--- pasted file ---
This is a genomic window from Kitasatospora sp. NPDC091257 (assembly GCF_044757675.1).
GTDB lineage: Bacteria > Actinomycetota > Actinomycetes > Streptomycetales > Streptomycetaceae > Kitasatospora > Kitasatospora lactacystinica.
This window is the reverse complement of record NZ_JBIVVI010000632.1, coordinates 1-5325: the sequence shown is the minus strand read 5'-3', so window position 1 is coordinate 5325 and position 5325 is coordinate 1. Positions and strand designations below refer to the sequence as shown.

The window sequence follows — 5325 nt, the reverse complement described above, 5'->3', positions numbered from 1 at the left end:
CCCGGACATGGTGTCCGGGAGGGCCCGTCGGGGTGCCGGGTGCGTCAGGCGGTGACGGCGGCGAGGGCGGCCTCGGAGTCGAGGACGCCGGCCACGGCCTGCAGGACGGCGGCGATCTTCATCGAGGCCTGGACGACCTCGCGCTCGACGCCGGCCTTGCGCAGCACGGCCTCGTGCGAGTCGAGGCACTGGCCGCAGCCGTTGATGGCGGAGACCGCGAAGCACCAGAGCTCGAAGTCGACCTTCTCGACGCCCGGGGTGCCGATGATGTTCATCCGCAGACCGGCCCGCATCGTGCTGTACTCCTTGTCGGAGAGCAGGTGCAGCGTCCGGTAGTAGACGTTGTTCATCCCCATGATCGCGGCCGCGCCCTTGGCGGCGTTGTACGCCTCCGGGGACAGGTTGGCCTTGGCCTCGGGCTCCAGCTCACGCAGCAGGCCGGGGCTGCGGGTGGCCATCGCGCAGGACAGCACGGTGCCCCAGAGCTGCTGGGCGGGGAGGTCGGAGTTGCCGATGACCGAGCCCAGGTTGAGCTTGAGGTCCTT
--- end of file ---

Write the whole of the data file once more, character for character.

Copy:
This is a genomic window from Kitasatospora sp. NPDC091257 (assembly GCF_044757675.1).
GTDB lineage: Bacteria > Actinomycetota > Actinomycetes > Streptomycetales > Streptomycetaceae > Kitasatospora > Kitasatospora lactacystinica.
This window is the reverse complement of record NZ_JBIVVI010000632.1, coordinates 1-5325: the sequence shown is the minus strand read 5'-3', so window position 1 is coordinate 5325 and position 5325 is coordinate 1. Positions and strand designations below refer to the sequence as shown.

The window sequence follows — 5325 nt, the reverse complement described above, 5'->3', positions numbered from 1 at the left end:
CCCGGACATGGTGTCCGGGAGGGCCCGTCGGGGTGCCGGGTGCGTCAGGCGGTGACGGCGGCGAGGGCGGCCTCGGAGTCGAGGACGCCGGCCACGGCCTGCAGGACGGCGGCGATCTTCATCGAGGCCTGGACGACCTCGCGCTCGACGCCGGCCTTGCGCAGCACGGCCTCGTGCGAGTCGAGGCACTGGCCGCAGCCGTTGATGGCGGAGACCGCGAAGCACCAGAGCTCGAAGTCGACCTTCTCGACGCCCGGGGTGCCGATGATGTTCATCCGCAGACCGGCCCGCATCGTGCTGTACTCCTTGTCGGAGAGCAGGTGCAGCGTCCGGTAGTAGACGTTGTTCATCCCCATGATCGCGGCCGCGCCCTTGGCGGCGTTGTACGCCTCCGGGGACAGGTTGGCCTTGGCCTCGGGCTCCAGCTCACGCAGCAGGCCGGGGCTGCGGGTGGCCATCGCGCAGGACAGCACGGTGCCCCAGAGCTGCTGGGCGGGGAGGTCGGAGTTGCCGATGACCGAGCCCAGGTTGAGCTTGAGGTCCTT